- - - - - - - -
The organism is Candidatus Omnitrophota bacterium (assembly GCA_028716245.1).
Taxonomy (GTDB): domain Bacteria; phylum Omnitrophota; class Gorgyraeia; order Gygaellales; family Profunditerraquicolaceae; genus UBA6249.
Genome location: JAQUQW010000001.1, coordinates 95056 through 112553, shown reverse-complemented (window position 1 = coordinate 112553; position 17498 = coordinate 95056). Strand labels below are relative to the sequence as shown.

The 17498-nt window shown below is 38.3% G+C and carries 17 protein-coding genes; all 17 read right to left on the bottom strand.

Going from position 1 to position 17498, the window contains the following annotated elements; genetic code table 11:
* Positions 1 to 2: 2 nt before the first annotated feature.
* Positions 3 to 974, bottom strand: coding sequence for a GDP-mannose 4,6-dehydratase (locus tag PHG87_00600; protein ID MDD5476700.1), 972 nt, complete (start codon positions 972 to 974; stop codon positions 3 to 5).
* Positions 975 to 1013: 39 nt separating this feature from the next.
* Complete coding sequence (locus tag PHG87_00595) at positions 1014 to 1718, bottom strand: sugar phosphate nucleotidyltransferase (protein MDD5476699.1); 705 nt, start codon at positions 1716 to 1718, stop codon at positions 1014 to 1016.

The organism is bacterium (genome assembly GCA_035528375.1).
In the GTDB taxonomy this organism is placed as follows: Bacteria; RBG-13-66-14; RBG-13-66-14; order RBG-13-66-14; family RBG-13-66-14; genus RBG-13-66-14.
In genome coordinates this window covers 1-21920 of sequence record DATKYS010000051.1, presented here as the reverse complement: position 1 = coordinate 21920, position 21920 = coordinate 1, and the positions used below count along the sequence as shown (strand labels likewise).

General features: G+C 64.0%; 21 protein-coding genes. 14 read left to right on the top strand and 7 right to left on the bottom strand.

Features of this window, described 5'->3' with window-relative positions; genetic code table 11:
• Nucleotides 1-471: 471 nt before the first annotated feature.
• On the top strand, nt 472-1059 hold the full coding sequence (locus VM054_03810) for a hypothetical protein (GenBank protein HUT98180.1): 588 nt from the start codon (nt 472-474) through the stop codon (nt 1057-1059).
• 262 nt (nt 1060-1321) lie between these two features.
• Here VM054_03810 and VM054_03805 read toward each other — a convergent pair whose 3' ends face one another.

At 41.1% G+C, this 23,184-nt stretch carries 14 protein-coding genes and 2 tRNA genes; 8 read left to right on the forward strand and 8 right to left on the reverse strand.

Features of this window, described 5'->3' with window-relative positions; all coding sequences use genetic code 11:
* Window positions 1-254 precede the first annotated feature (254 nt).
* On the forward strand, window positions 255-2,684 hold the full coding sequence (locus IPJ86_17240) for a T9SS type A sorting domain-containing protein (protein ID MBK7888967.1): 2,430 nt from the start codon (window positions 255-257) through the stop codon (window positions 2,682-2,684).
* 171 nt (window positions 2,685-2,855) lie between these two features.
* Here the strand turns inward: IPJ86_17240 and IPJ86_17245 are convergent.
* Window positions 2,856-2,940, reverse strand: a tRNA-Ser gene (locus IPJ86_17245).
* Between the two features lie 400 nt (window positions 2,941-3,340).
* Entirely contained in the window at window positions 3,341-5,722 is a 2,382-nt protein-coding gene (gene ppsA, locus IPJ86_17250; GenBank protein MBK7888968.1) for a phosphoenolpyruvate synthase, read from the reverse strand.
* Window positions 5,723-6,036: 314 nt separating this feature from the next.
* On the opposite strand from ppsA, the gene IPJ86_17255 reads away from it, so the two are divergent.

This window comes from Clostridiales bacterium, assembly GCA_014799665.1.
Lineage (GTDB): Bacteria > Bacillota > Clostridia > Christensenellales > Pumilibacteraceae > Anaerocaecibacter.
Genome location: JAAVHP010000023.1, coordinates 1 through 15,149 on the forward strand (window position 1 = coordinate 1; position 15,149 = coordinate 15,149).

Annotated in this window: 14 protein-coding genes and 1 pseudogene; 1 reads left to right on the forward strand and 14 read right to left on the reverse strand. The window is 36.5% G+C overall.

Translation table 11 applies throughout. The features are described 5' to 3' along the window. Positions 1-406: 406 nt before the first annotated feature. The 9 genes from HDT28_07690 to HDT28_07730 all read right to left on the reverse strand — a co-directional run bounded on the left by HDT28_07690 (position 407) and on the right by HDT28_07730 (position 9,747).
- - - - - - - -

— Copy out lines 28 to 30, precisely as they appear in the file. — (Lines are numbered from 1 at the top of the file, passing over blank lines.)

* Window positions 5,723-6,036: 314 nt separating this feature from the next.
* On the opposite strand from ppsA, the gene IPJ86_17255 reads away from it, so the two are divergent.

This window comes from Clostridiales bacterium, assembly GCA_014799665.1.